Figure 10. Pathway evaluation: (a) Example of clashes evaluation. Blue volume indicates the evaluation zone, which is formed by all atoms in a radius of 5 Å from every ligand atoms and carbons beta of the rotamers (highlighted in ball and sticks); (b) Example of Vina scoring. Only intermolecular interactions are taken into account. In dash lines, two interactions between ligand (blue sticks) and surrounding residues (gray sticks); (c) Example of smoothness evaluation. A bad scoring (ligand is flipped in the second frame) is shown at the top and a good scoring is shown at the bottom.
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Figure 11. Summary of benchmark results. In blue, percentage of solutions that belong to already referenced pathways. In orange, percentage of solutions that belong to other pathways.
Figure 11. Summary of benchmark results. In blue, percentage of solutions that belong to already referenced pathways. In orange, percentage of solutions that belong to other pathways.
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Table 1. Summary of aquaporin structures used for the calculations.
Table 1. Summary of aquaporin structures used for the calculations.
PDB CodeAQP SubfamilyPermeant/sResidues of the SFReference/s
1rc2 (a)Strict aquaporin (AqpZ)WaterF43, H174, T183, R189[34]
2f2b (a)Archaeal aquaporin (AqpM)Water, glycerol 1F62, I187, S196, R202[29,33]
1ldi (a)Aquaglyceroporin (GlpF)Water, glycerol, urea, antimonite, arsenite, polyols, lactateW48, G191, F200, R206[36,37]
1 Much lower glycerol permeability than GlpF [29].
Table 2. Steric clashes for the three types of aquaporins (100 solutions were obtained for each one). Mean values for these 100 solutions and standard deviations are reported.
Table 2. Steric clashes for the three types of aquaporins (100 solutions were obtained for each one). Mean values for these 100 solutions and standard deviations are reported.
AQPConsidering the Frame with Highest Steric ClashesConsidering the Average Steric Clashes of All Frames
AqpZ130.70 ± 27.92 Å323.95 ± 3.31 Å3
AqpM95.63 ± 23.99 Å314.62 ± 2.45 Å3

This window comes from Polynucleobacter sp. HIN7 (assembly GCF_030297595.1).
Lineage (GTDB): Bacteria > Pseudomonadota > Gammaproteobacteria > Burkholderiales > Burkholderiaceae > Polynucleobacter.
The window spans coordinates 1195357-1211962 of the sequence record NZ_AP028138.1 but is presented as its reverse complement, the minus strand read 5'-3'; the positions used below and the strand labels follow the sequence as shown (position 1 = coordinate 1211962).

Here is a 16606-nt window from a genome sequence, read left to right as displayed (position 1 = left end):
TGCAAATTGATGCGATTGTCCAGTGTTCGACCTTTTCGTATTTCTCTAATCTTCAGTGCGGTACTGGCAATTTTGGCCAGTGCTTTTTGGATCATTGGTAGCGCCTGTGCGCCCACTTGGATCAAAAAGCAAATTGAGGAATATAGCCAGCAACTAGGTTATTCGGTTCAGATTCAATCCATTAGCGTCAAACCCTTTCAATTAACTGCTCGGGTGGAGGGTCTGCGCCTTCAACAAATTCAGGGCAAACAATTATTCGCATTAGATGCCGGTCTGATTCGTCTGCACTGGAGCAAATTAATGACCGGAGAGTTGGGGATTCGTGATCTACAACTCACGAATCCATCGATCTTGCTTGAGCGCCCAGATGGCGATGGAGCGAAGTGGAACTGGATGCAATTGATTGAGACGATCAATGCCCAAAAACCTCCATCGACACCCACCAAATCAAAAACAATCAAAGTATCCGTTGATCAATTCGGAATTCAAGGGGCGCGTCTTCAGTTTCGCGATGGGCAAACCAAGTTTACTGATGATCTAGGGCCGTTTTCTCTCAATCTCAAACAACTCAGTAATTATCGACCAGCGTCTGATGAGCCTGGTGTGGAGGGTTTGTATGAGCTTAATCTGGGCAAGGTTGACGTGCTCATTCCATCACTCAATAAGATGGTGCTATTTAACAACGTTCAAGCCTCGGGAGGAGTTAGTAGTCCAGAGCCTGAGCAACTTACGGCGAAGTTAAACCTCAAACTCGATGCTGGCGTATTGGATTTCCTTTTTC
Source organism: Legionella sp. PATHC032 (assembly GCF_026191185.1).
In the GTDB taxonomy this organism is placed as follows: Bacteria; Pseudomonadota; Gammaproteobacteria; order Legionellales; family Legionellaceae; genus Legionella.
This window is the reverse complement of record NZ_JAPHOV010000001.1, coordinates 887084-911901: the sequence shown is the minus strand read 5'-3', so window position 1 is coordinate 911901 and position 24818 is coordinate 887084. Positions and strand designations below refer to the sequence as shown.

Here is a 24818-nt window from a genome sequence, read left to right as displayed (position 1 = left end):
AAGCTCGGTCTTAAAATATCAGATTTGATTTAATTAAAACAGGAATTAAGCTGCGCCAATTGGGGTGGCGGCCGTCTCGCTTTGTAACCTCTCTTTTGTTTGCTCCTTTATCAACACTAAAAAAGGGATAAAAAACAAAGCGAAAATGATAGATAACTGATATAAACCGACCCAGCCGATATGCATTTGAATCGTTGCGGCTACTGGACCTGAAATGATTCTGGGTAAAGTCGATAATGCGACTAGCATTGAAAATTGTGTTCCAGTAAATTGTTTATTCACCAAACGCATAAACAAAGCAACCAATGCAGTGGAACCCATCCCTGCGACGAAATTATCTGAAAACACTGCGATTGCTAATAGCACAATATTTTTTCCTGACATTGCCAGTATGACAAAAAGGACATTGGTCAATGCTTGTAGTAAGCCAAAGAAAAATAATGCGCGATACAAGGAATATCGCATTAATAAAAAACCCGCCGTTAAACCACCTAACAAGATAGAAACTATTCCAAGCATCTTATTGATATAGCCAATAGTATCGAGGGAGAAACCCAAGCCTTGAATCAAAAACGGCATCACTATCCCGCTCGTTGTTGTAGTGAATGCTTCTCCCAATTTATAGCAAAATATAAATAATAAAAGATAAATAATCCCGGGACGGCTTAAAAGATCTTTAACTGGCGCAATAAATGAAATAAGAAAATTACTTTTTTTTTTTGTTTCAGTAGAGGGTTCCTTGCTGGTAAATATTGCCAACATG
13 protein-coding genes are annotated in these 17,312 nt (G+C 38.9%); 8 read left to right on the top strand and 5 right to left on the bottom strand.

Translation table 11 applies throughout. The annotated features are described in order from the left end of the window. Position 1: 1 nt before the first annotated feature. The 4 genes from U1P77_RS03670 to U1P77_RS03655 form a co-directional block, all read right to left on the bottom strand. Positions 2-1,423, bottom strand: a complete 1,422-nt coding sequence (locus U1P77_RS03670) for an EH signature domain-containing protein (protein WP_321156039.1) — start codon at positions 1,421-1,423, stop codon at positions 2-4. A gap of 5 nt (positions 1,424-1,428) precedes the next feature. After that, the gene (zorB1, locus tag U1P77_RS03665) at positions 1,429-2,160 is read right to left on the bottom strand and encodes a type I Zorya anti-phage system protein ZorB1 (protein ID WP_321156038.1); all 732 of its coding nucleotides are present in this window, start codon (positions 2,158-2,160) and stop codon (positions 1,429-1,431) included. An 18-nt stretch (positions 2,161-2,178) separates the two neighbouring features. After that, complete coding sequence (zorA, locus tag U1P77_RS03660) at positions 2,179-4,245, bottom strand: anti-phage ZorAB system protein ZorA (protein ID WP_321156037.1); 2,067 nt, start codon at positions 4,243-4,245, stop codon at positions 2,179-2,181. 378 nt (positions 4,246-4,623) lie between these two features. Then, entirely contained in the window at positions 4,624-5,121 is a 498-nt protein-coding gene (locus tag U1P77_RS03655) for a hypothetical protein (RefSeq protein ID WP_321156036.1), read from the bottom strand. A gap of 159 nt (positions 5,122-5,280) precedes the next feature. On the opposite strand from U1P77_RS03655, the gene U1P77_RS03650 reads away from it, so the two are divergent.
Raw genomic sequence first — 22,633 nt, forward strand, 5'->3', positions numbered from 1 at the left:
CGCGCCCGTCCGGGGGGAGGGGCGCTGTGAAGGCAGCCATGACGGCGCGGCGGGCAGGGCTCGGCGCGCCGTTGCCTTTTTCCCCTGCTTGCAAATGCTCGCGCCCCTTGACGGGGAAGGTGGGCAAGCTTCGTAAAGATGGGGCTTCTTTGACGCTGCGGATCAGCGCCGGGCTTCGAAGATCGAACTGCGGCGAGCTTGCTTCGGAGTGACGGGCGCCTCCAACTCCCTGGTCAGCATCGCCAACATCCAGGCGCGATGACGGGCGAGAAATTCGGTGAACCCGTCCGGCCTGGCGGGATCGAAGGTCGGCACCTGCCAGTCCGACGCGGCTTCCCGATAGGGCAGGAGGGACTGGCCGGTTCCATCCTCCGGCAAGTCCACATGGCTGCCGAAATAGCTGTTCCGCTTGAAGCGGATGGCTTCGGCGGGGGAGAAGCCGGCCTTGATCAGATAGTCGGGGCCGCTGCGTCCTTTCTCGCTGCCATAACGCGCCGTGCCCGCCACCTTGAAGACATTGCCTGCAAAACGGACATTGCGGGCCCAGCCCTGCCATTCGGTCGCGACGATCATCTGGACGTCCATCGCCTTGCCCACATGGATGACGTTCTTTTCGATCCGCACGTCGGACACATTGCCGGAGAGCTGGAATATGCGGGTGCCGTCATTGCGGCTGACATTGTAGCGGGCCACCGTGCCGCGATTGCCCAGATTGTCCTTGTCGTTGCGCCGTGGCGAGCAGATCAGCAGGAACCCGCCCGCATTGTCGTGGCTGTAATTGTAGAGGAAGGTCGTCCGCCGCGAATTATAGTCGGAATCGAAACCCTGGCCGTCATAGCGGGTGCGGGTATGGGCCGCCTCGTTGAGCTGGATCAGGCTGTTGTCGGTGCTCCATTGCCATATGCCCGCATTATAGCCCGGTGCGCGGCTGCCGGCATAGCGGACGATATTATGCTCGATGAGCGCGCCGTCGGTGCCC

GlpF83.03 ± 18.85 Å310.19 ± 2.59 Å3
Table 3. Frequency of the different channels used by 0XV to access the binding site in CYP2C19. Percentage of solutions for each route with respect to the total of 50 runs is reported.
Table 3. Frequency of the different channels used by 0XV to access the binding site in CYP2C19. Percentage of solutions for each route with respect to the total of 50 runs is reported.
Access ChannelFrequency for Clashes Evaluation (%)Frequency for Clashes + Vina Evaluation (%)
Solvent62.0 %49.2 %
2a0.0 %13.4 %
2b0.0 %6.9 %
2c28.0 %19.4 %
2e6.0 %2.0 %
2ac2.0 %4.5 %
Others2.0 %4.6 %
Table 4. Summary of available options to configure direction of the pathways in GPathFinder.
Table 4. Summary of available options to configure direction of the pathways in GPathFinder.
OptionInitial PointFinal PointFunctionParameters of Path Gene
1KnownUnknownUnbinding trajectoriesNo necessity to configure if the ligand is positioned at the binding site
2UnknowKnownBinding trajectoriesDestination (binding site coordinates)
3KnownKnownTrajectories between two pointsOrigin (starting point)
Destination (ending point)
Table 5. Default values for the genetic algorithm parameters.
Table 5. Default values for the genetic algorithm parameters.
ParameterDefault Value
Number of generations500 (one objective)
750 (two objectives)
1000 (three objectives)
Population size12 individuals
Minimum increment distance from the origin0.8 Å
Proportion of crossover0.2
Proportion of mutation0.8

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Int. J. Mol. Sci. EISSN 1422-0067 Published by MDPI AG, Basel, Switzerland RSS E-Mail Table of Contents Alert